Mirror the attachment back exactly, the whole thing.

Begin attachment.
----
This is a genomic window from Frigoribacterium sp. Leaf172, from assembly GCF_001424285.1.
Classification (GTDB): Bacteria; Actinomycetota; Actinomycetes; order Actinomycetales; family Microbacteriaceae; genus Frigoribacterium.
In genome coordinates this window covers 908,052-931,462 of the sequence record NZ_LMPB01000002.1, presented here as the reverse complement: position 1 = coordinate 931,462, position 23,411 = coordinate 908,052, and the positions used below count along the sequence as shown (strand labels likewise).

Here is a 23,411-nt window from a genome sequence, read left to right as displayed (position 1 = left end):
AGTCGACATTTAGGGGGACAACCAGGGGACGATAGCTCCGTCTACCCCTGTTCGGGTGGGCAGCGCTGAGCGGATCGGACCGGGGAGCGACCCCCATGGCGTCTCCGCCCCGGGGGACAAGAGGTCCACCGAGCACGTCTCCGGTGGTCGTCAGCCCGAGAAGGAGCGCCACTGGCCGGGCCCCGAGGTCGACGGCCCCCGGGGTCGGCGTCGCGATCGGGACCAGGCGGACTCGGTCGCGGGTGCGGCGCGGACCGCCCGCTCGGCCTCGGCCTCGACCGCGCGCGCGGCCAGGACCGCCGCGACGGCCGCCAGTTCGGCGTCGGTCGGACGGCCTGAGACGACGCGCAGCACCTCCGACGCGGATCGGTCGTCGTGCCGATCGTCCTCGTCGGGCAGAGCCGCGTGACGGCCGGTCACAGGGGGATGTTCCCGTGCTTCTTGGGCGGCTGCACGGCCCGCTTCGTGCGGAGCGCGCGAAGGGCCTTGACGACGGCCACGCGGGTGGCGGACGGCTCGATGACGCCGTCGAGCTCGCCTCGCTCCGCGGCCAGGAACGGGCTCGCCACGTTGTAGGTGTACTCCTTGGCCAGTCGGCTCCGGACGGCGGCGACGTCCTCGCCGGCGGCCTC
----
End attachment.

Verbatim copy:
This is a genomic window from Frigoribacterium sp. Leaf172, from assembly GCF_001424285.1.
Classification (GTDB): Bacteria; Actinomycetota; Actinomycetes; order Actinomycetales; family Microbacteriaceae; genus Frigoribacterium.
In genome coordinates this window covers 908,052-931,462 of the sequence record NZ_LMPB01000002.1, presented here as the reverse complement: position 1 = coordinate 931,462, position 23,411 = coordinate 908,052, and the positions used below count along the sequence as shown (strand labels likewise).

Here is a 23,411-nt window from a genome sequence, read left to right as displayed (position 1 = left end):
AGTCGACATTTAGGGGGACAACCAGGGGACGATAGCTCCGTCTACCCCTGTTCGGGTGGGCAGCGCTGAGCGGATCGGACCGGGGAGCGACCCCCATGGCGTCTCCGCCCCGGGGGACAAGAGGTCCACCGAGCACGTCTCCGGTGGTCGTCAGCCCGAGAAGGAGCGCCACTGGCCGGGCCCCGAGGTCGACGGCCCCCGGGGTCGGCGTCGCGATCGGGACCAGGCGGACTCGGTCGCGGGTGCGGCGCGGACCGCCCGCTCGGCCTCGGCCTCGACCGCGCGCGCGGCCAGGACCGCCGCGACGGCCGCCAGTTCGGCGTCGGTCGGACGGCCTGAGACGACGCGCAGCACCTCCGACGCGGATCGGTCGTCGTGCCGATCGTCCTCGTCGGGCAGAGCCGCGTGACGGCCGGTCACAGGGGGATGTTCCCGTGCTTCTTGGGCGGCTGCACGGCCCGCTTCGTGCGGAGCGCGCGAAGGGCCTTGACGACGGCCACGCGGGTGGCGGACGGCTCGATGACGCCGTCGAGCTCGCCTCGCTCCGCGGCCAGGAACGGGCTCGCCACGTTGTAGGTGTACTCCTTGGCCAGTCGGCTCCGGACGGCGGCGACGTCCTCGCCGGCGGCCTC